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23 December 1980 Effects Of Rectification On Image Correlation
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Many situations arise in which it is desired to combine several undersampled images of a scene to provide improved resolution or signal to noise ratio. For example, one technique to reduce the bandwidth of a real time tactical air vehicle video link to overcome jamming is to subsample each frame. Since there is generally a substantial frame to frame overlap, the received data could potentially be combined to approximate the original resolution if the pixels are adequately aligned. Prior workl showed the alignment accuracy requirement to be approximately 0.15 pixels, so that the received undersampled (aliased) frames would have to be rectified and correlated to this precision. Changes in perspective in the sequence of frames can prevent such precise alignment for two reasons. (1) Resampling, during rectification, and changes in ground resolution between images both degrade correlation accuracy. (2) Small correlation windows are required to minimize the effect of scene relief; thus, reducing potential averaging out of (1) by numerous pixels. This paper reports on experiments done to deter-mine over what range of perspective changes, small windows from video frames can be aligned well enough to permit resolution improvement. The results show that the goal of .15 pixel registration precision is achievable for images down to 8 x 8 pixels in size for scale changes between images of up to 30%.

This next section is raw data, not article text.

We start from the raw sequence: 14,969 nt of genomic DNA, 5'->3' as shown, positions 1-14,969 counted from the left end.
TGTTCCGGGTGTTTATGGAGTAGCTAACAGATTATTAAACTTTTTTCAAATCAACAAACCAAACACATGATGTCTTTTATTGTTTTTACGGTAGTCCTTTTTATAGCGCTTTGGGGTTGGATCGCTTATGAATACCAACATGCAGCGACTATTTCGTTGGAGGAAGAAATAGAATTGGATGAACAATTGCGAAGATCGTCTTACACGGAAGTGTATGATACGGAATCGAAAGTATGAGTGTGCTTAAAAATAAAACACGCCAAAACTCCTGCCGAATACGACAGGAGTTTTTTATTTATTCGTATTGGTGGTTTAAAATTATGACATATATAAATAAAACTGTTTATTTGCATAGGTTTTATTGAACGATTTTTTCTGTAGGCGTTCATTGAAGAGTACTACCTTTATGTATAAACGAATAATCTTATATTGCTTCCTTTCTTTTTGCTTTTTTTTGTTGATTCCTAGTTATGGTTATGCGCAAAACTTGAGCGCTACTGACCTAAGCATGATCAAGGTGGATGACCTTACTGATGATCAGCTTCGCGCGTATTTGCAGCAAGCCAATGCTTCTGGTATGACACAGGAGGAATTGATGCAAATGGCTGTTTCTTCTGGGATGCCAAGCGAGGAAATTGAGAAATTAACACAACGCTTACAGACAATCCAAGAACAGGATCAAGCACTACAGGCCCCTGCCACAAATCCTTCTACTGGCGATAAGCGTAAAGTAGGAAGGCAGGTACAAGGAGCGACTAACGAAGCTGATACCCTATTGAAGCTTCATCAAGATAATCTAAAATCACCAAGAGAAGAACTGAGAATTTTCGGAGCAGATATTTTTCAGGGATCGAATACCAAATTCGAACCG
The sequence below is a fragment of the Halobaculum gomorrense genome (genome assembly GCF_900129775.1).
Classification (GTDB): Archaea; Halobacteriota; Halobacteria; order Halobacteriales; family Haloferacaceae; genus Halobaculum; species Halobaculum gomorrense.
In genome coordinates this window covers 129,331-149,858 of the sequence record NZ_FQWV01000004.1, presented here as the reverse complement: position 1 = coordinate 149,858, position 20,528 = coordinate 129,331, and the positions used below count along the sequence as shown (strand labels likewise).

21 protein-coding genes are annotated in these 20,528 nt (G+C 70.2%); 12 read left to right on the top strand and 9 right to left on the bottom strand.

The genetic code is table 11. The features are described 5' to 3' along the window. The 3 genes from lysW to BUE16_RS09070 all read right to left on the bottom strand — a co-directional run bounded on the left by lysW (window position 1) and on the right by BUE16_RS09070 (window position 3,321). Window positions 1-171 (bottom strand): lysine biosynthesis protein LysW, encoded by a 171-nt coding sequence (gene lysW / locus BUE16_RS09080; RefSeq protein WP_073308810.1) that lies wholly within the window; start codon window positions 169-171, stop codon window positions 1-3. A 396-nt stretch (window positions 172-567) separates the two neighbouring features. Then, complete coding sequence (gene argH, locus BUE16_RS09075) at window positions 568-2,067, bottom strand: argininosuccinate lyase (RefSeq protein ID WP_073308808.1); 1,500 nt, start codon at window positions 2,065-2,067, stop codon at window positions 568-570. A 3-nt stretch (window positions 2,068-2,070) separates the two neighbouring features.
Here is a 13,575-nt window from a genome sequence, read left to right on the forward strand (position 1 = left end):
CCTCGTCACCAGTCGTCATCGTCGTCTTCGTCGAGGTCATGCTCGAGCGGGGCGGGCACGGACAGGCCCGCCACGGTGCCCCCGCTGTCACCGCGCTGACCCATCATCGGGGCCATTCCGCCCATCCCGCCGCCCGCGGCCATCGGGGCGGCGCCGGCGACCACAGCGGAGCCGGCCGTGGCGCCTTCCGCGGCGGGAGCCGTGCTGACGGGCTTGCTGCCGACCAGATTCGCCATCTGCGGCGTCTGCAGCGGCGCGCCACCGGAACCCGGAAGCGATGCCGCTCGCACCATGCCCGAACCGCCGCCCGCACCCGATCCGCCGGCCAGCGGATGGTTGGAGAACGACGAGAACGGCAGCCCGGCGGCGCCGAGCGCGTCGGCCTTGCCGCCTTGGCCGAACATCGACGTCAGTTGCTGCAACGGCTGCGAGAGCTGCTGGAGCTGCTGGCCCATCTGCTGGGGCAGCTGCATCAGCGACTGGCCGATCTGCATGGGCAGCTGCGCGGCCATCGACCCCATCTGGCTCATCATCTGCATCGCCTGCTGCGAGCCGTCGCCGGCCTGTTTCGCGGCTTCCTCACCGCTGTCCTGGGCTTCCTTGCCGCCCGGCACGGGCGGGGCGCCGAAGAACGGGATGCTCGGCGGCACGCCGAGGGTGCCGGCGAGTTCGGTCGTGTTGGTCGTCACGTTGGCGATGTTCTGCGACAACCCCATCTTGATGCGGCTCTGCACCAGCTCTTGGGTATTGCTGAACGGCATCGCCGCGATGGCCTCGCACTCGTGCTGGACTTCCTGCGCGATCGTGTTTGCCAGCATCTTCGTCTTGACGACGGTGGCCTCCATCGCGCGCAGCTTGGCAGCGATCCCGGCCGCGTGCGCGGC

© (1980) COPYRIGHT Society of Photo-Optical Instrumentation Engineers (SPIE). Downloading of the abstract is permitted for personal use only.
S. M. Jaffey and M. W. Millman "Effects Of Rectification On Image Correlation", Proc. SPIE 0238, Image Processing for Missile Guidance, (23 December 1980);


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